The reintegration effort received formal international backing at the July 20, 2010, Kabul Conference. Britain, Japan, and several other countries, including the United States, have announced a total of about $235 million in donations to a fund to support the reintegration process, of which $134 million has been received. |57| The U.S. contribution to the program has been about $100 million (CERP funds). |58| However, the October 2014 DOD report indicates that there has been funding shortfall for the program for 2014 and the program slowed.

Previous efforts had marginal success. A "Program for Strengthening Peace and Reconciliation" (referred to in Afghanistan by its Pashto acronym "PTS") operated during 2003-2008, headed by then-Meshrano Jirga speaker Sibghatullah Mojadeddi and then-Vice President Karim Khalili, and overseen by Karzai's National Security Council. The program persuaded 9,000 Taliban figures and commanders to renounce violence and join the political process, but made little impact on the tenacity or strength of the insurgency.

Reconciliation With Militant Leaders

A related U.S. and Afghan initiative is to reach a conflict-ending settlement with the Taliban. The Obama Administration initially withheld endorsement of the concept on the grounds that it might lead to the incorporation into the Afghan political system of insurgent leaders who retain ties to Al Qaeda and would roll back freedoms. The minority communities in the north, women, intellectuals, and others remain skeptical that their freedoms can be preserved if there is a political settlement with the Taliban--a settlement that might involve Taliban figures obtaining ministerial posts, seats in parliament, or even control over territory. Then-Secretary of State Clinton said in India on July 20, 2011, that any settlement must not result in an undoing of "the progress that has been made [by women and ethnic minorities] in the past decade." To respond to those fears, Afghan and U.S. officials say that the outcome--but not the precondition--of a settlement would require the Taliban to drop demands that a new, "Islamic" constitution be adopted and Islamic law be imposed. On the other hand, Afghan officials have not ruled out amending the constitution to incorporate more Islamic tenets as part of a settlement.

An "Afghan High Peace Council" (HPC) intended to oversee the settlement process was established on September 5, 2010. Former President/Northern Alliance political leader Burhanuddin Rabbani was appointed by Karzai to head it, largely to gain Tajik and other Northern Alliance support for the concept. On September 20, 2011, Rabbani was assassinated by a Taliban infiltrator posing as an intermediary; on April 14, 2012, the HPC voted his son, Salahuddin, as his replacement.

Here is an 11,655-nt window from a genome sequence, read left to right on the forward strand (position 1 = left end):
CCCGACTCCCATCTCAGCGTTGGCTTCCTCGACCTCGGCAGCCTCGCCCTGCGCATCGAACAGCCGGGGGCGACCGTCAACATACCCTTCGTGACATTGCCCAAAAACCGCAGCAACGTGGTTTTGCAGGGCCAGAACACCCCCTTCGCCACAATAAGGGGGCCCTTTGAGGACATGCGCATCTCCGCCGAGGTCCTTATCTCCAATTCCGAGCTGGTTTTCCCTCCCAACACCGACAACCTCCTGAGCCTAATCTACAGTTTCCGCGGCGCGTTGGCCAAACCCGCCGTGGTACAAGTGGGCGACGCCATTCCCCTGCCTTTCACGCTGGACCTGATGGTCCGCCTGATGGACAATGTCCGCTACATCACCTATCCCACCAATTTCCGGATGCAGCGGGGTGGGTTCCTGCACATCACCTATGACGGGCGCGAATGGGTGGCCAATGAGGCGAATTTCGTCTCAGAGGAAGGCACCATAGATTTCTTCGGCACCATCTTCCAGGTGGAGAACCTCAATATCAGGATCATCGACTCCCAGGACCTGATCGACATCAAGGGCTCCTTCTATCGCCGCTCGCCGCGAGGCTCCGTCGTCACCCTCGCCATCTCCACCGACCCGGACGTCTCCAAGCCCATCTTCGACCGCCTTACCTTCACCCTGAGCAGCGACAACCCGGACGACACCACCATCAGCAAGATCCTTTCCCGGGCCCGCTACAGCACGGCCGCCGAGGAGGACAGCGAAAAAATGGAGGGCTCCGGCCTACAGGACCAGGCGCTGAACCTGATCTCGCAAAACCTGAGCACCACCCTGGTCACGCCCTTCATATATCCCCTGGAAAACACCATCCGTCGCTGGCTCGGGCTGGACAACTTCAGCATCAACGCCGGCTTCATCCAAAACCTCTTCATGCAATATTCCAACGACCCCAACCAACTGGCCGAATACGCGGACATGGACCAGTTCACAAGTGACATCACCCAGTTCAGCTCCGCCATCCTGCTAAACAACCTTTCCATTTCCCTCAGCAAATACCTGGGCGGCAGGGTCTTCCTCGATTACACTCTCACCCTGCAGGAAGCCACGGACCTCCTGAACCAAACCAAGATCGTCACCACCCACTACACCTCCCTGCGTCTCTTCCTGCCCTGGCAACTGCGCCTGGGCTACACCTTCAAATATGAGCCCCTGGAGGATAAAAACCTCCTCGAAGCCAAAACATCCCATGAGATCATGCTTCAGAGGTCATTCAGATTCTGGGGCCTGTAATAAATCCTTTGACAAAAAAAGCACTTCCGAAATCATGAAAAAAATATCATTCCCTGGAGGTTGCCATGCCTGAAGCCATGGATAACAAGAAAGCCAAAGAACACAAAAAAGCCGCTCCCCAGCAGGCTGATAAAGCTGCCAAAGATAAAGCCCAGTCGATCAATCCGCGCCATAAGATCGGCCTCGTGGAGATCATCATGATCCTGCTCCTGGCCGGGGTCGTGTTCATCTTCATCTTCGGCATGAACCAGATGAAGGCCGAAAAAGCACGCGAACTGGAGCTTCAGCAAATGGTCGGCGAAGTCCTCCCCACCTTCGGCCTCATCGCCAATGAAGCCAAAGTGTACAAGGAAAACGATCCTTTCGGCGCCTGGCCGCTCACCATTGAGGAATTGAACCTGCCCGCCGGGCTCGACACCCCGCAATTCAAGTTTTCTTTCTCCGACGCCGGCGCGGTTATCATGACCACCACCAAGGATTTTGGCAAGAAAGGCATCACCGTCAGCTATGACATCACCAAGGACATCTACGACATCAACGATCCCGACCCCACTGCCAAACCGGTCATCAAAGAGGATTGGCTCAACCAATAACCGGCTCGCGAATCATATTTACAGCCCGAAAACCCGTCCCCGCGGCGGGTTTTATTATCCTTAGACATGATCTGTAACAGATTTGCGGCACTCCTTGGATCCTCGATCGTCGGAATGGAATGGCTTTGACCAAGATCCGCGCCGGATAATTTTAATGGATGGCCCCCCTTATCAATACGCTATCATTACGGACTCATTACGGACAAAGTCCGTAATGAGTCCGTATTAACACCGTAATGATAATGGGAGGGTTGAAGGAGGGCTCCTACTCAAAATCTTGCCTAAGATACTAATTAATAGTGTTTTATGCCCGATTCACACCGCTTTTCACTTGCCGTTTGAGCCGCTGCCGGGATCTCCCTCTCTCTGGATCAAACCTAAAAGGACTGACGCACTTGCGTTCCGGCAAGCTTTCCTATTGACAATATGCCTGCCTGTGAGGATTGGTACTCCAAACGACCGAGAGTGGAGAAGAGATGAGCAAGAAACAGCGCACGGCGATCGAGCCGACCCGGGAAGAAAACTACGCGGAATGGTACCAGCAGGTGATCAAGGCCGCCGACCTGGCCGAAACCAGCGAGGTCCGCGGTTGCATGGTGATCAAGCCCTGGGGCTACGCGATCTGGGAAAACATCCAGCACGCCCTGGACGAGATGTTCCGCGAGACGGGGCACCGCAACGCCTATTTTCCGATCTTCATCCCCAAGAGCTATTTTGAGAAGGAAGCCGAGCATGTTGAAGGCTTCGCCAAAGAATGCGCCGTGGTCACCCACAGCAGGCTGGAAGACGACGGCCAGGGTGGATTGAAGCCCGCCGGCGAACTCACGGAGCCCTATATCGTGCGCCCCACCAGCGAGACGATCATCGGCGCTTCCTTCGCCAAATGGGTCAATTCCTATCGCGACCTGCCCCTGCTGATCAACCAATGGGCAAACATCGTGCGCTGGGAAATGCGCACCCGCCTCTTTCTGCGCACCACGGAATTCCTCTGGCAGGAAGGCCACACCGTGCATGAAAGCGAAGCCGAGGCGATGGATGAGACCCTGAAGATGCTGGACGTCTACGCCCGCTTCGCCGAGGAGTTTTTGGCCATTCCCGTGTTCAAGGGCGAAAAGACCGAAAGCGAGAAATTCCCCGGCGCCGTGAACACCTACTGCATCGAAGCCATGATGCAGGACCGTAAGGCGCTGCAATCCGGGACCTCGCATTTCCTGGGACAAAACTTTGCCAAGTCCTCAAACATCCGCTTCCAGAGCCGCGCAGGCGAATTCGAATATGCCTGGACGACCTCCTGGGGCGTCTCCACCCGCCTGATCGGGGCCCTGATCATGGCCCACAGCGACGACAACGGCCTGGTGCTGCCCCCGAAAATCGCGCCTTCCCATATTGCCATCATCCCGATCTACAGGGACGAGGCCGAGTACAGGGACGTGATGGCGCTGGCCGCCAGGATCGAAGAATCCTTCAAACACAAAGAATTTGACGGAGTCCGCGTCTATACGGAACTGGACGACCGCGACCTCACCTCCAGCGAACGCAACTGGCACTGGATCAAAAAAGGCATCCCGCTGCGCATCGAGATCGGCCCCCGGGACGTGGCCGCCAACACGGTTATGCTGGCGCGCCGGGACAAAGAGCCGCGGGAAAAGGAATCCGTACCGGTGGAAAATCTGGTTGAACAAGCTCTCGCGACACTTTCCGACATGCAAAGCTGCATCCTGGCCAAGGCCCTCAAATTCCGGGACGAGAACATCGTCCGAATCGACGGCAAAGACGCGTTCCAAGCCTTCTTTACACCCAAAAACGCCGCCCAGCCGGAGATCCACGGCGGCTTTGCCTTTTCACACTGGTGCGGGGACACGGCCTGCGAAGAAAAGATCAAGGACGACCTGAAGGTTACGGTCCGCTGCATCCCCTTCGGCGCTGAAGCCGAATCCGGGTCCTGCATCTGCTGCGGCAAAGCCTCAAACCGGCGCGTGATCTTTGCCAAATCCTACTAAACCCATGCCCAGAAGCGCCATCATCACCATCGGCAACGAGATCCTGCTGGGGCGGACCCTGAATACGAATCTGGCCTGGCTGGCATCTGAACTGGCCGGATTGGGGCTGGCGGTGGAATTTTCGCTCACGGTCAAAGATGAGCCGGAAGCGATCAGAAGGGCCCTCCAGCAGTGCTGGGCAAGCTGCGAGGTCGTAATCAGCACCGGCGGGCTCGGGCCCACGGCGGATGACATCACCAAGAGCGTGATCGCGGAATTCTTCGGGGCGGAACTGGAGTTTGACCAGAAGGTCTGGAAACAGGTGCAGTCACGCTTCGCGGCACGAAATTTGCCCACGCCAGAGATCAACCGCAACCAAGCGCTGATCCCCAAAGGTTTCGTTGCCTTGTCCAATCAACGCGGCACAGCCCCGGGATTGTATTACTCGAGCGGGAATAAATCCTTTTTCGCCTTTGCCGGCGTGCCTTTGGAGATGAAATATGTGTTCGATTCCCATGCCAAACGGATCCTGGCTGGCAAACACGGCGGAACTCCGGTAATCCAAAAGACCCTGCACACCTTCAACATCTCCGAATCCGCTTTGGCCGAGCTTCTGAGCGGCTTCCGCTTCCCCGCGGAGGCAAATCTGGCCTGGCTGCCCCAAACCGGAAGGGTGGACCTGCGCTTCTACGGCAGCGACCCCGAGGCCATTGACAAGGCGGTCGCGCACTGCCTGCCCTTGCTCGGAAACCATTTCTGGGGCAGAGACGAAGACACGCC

President Ghani, in his September 29 inauguration speech, called on the Taliban to enter into talks with the Afghan government. Ghani is a Pashtun from the east of the country--the geographic region where most Taliban leaders hail from. Many experts assert that the Taliban might be more amenable to talking with his government than it was with that of Karzai, who is a southern Pashtun. Ghani's trips to Pakistan and Saudi Arabia since taking office reportedly have focused on building support among these regional powers for renewed talks; both countries are perceived as holding some leverage over the Taliban movement. However, the "CEO" Dr. Abdullah has tended to take hardline positions on reconciliation and his prominent position in government could cause Taliban hesitancy to enter into new talks. In late November, 2014, possibly perceiving that Ghani might offer undue compromises to the Taliban in any renewed talks, Rabbani resigned.

Any new talks will have at least some base to build upon. During 2011, informal meetings among U.S., Taliban, and Afghan representatives proliferated, particularly in the form of U.S. meetings with Tayeb Agha, an aide to Mullah Umar. In December 2011, U.S. officials pursued confidence-building measures under which the Taliban would open a political office in Qatar and publicly severe its ties to Al Qaeda or other terrorist groups. In exchange, the United States would transfer five senior Taliban captives from the Guantanamo detention facility to a form of house arrest in Qatar; and the Taliban would release the one U.S. prisoner of war it held, Bowe Bergdahl. The U.S.-Taliban talks broke off in March 2012 reportedly over Qatar's failure to assure the United States that released detainees would be able to escape custody.